(Family filing new legal action in federal court)
By Laila Kearney
OAKLAND, Calif, Dec 30 (Reuters) - Relatives of a 13-year-old California girl declared brain dead after complications from a tonsillectomy pressed an 11th-hour effort on Monday to get her moved to an extended-care facility as a deadline neared for taking her off a breathing machine.
Doctors at Children's Hospital in Oakland have said they intend to disconnect Jahi McMath on Monday evening from a ventilator that has been keeping her heart and lungs going since she lost all brain function more than two weeks ago.
Relatives said attorneys for the family were going to federal court on Monday to obtain an injunction keeping Jahi hooked up to the ventilator in Oakland until she can be moved.
An Alameda County Superior Court judge issued a restraining order last week barring the hospital from removing Jahi - without the consent of her family - from the ventilator before 5 p.m. local time on Monday, Dec. 30.
The judge then denied a petition from relatives to extend that deadline, after two pediatric neurologists who had examined Jahi affirmed the hospital's medical opinion that the girl was brain dead and beyond recovery.
Family members, refusing to accept Jahi's recovery as impossible, have sought to have her moved to a licensed long-term treatment center in New York, and relatives said they had raised $20,000 in donations needed to pay for a cross-country airlift.
Jahi's grandmother Sandra Chatman, herself a registered nurse, told reporters outside the hospital in the afternoon that the girl had started to move her legs and appeared to be responding to voices of loved ones around her.
"She's moving and I'm excited," Chatman said. "I know we're going to have victory today."
The girl's uncle Omar Sealey later repeated Chatman's assertions to reporters that Jahi was responding to her mother's voice and touch and that he had video to prove it.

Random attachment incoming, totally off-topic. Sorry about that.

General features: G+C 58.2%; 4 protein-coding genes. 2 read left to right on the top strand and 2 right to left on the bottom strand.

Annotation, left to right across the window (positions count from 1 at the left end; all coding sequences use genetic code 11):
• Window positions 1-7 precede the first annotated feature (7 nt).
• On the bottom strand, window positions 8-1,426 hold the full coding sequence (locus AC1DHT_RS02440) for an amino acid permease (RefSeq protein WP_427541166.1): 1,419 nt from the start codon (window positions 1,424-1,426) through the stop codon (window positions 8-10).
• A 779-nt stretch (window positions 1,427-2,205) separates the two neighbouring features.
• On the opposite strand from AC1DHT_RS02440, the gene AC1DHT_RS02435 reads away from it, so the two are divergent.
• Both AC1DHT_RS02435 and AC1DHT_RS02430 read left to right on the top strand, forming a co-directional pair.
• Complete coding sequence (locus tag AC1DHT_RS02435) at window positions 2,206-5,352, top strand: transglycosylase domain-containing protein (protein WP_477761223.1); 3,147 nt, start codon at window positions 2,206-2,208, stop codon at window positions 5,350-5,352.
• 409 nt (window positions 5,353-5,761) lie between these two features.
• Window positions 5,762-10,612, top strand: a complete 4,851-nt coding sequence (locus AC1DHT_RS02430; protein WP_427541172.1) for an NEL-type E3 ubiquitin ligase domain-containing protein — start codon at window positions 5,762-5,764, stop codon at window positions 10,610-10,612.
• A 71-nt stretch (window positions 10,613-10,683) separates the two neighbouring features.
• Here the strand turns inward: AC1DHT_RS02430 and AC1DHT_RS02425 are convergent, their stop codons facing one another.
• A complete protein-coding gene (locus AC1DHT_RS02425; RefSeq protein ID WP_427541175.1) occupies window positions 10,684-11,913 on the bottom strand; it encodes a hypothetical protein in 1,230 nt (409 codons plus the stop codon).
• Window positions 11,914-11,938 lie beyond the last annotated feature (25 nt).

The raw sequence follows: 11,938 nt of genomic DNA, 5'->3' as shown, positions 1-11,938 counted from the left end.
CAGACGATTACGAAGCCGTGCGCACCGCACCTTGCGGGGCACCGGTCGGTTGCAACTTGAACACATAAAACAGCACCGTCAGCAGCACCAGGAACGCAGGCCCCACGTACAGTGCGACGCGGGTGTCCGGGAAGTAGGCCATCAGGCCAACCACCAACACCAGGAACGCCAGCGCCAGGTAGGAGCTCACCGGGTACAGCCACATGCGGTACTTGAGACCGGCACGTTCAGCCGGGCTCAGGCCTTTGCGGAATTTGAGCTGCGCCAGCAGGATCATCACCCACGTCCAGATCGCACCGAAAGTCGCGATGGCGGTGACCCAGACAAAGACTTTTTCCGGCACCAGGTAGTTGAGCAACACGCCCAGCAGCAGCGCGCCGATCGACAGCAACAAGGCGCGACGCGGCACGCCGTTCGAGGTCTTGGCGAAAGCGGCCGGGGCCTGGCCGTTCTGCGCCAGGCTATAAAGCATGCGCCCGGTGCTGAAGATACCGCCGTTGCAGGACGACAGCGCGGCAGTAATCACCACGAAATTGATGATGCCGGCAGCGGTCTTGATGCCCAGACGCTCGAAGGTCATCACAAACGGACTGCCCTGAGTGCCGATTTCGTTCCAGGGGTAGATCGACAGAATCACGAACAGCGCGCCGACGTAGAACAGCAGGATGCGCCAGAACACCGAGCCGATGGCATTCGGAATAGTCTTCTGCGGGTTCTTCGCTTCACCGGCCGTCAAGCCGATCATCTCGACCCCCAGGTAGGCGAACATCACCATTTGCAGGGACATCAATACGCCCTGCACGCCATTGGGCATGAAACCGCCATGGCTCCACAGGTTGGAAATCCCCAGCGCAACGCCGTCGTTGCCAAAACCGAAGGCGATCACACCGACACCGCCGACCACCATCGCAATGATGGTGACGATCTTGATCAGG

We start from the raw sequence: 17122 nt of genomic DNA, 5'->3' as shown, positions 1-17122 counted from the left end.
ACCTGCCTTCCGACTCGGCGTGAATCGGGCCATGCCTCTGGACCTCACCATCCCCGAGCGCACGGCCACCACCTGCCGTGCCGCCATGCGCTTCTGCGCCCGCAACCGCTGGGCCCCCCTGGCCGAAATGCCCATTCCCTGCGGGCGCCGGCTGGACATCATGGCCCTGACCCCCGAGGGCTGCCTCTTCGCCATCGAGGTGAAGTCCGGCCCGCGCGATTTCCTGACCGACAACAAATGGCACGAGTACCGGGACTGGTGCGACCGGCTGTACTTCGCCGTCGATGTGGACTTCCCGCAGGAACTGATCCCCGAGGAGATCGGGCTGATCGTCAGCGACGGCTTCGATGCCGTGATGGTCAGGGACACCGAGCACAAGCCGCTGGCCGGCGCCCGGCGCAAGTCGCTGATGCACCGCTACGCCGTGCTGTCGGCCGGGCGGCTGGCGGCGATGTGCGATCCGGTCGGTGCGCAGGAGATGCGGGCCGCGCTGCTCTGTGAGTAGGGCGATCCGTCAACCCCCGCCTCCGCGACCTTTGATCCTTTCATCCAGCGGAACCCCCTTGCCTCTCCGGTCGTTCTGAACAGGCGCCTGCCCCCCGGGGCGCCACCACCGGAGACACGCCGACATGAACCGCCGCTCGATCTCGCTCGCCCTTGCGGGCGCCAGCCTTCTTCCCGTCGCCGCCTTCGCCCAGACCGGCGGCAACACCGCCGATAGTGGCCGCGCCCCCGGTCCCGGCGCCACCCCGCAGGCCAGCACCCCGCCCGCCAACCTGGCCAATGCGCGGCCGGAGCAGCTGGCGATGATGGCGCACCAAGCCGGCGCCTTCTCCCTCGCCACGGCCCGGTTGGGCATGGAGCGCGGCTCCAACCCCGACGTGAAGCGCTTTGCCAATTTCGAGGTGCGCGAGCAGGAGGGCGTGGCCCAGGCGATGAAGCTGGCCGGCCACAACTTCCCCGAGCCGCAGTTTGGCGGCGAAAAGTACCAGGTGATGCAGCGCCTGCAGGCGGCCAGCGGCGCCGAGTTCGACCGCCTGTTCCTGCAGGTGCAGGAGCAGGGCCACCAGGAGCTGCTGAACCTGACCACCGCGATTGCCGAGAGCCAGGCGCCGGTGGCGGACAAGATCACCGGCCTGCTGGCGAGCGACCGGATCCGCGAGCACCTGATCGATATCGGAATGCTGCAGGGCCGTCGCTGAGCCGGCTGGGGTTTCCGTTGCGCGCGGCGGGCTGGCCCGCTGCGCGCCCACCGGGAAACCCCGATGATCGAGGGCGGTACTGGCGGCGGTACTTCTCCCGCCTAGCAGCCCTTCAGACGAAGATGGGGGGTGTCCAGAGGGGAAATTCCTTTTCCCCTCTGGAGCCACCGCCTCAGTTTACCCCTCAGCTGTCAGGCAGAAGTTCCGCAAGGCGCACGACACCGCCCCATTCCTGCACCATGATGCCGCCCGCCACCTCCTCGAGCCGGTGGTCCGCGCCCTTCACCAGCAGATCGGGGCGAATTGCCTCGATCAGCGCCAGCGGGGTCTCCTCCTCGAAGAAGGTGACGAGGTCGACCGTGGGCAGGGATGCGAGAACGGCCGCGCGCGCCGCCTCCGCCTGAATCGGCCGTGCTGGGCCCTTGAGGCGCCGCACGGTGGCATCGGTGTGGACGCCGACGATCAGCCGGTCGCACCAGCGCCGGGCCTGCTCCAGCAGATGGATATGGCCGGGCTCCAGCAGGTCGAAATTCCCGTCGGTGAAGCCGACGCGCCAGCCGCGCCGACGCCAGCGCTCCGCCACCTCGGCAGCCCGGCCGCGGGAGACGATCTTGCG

"We have a pediatrician who has seen Jahi who has sworn that she is not dead," Sealey said.
The family's lawyer, Christopher Dolan, could not be reached for comment on the status of the family's efforts on Monday.
The hospital said it would not stand in the way of Jahi's being moved to another facility. But officials there also refused last week to perform additional procedures that might be required, such as doing a tracheotomy and implanting gastric tubes in her body before a transfer.
Asked about whether it were possible for Jahi to be showing any signs of life at this point, Children's Hospital spokesman Sam Singer said, "It would be wrong and cruel for anyone to suggest that Jahi McMath is alive." He added, "The sad truth is that nothing could bring her back."
He also said it was possible that the family members might believe they had observed something that they wanted to see.
According to medical experts, Jahi's lungs and heart are only continuing to function because of air being forced in and out of her body by the ventilator, without which her breathing and heartbeat would cease. Unlike an individual in a coma or a vegetative state, Jahi lacks any brain activity whatsoever, rendering her unable to breathe on her own, doctors said.
Jahi was admitted to the hospital on Dec. 9 for surgery to remove her tonsils as a means of treating her sleep apnea. Shortly after the procedure, she began to bleed severely, suffered a heart attack and brain swelling, Dolan said. Hospital officials declared her brain dead on Dec. 12. (Reporting by Laila Kearney, writing by Steve Gorman; Editing by Steve Orlofsky)